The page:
Taliban, Hezbollah Agents Nabbed in Drugs, Arms Stings: Feds

PHOTO: Prosecutors say Siavosh Henareh was caught in a DEA sting and stands accused of acting for Hezbollah in a drugs-for-weapons scheme.

Four men involved in two drugs-for-weapons rings that allegedly intended to supply Stinger missiles, AK-47 automatic rifles and U.S. carbines to the Taliban and material support to Hezbollah were arrested following a pair of Drug Enforcement Administration sting operations, officials in New York said today.

At least two of those men, Lebanese national Bachar Wehbe and Afghan national Tazar Gul Alizai, are in the U.S. and slated to appear before a federal court in Manhattan, according to federal law enforcement sources.

Investigators said that Gul Aliza, an alleged Taliban member, was busted selling assault rifles and large amounts of heroin to an undercover DEA agent in Kandahar, Afghanistan.

Meanwhile, Bachar Wehbe, a Lebanese alleged member of Hezbollah, and two other suspected Hezbollah associates were also busted by federal DEA agents posing as high grade weapons dealers. These three were planning to use money from the heroin sales to buy Stinger surface-to-air missiles, AK-47 rifles and M-4 rifles, investigators said.

"In this conspiracy, you have heroin and you have guns and he was doing a deal to get the money back to Hezbollah," Derek Maltz, DEA Special Agent in Charge of Special Operations Division, said. "He signed a contract to bring these massive amounts of weapons to Hezbollah."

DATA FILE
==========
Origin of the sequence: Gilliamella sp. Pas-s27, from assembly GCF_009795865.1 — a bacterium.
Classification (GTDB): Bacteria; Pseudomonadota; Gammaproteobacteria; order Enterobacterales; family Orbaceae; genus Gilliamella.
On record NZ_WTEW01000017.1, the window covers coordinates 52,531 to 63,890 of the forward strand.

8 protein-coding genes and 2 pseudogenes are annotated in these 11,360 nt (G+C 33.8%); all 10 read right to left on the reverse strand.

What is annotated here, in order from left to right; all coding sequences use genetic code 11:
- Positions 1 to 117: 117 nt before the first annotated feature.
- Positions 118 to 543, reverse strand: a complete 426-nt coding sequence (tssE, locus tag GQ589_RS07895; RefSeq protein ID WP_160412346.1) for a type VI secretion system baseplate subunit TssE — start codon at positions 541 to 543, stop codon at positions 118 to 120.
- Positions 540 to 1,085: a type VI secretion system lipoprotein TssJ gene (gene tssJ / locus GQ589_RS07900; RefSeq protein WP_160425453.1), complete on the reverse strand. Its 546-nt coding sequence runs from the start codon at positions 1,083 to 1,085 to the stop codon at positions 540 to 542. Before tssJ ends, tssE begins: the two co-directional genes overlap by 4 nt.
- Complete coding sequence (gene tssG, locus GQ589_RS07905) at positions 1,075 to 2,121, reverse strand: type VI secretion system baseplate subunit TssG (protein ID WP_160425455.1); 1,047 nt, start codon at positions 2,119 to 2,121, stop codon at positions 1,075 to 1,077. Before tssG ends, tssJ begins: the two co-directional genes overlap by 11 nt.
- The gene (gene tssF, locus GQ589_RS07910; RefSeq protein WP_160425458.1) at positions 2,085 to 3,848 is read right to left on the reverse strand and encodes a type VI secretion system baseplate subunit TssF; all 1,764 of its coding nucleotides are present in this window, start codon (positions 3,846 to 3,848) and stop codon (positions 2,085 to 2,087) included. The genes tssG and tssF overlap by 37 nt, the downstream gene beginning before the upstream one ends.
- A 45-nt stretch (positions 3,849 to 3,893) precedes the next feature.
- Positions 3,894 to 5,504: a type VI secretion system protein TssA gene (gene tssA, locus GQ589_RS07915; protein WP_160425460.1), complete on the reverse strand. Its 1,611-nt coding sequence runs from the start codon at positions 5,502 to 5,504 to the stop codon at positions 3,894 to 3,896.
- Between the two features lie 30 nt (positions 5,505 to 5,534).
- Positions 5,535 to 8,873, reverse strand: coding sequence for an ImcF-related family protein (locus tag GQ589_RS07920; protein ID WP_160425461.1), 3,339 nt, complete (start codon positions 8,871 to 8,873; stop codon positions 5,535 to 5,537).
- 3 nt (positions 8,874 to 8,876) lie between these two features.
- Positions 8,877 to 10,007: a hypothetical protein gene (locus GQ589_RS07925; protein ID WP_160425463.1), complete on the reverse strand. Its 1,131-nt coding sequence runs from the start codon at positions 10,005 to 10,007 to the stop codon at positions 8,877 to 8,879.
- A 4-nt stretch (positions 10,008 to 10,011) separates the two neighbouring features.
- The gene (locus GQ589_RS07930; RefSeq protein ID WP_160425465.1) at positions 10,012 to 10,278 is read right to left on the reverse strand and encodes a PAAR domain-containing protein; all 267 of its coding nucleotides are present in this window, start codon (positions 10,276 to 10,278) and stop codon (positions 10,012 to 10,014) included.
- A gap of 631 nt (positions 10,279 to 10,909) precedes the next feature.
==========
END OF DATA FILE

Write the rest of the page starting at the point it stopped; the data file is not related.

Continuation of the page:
Wehbe's alleged confederates, Siavosh Henareh and Cetin Aksu, are in custody in Romania and awaiting extradition to the U.S.

The cases are the third and fourth such weapons stings recently by the DEA including the highly publicized case of international arms broker Victor Bout.

The operations are part of an aggressive expansion of their drug enforcement mission that has enabled federal prosecutors to successful make arms cases that otherwise may not have been brought into the U.S.

"Today's indictments provide fresh evidence of what many of us have been seeing for some time: the growing nexus between drug trafficking and terrorism, a nexus that threatens to become a clear and present danger to our national security," Manhattan U.S. Attorney Preet Bharara said.

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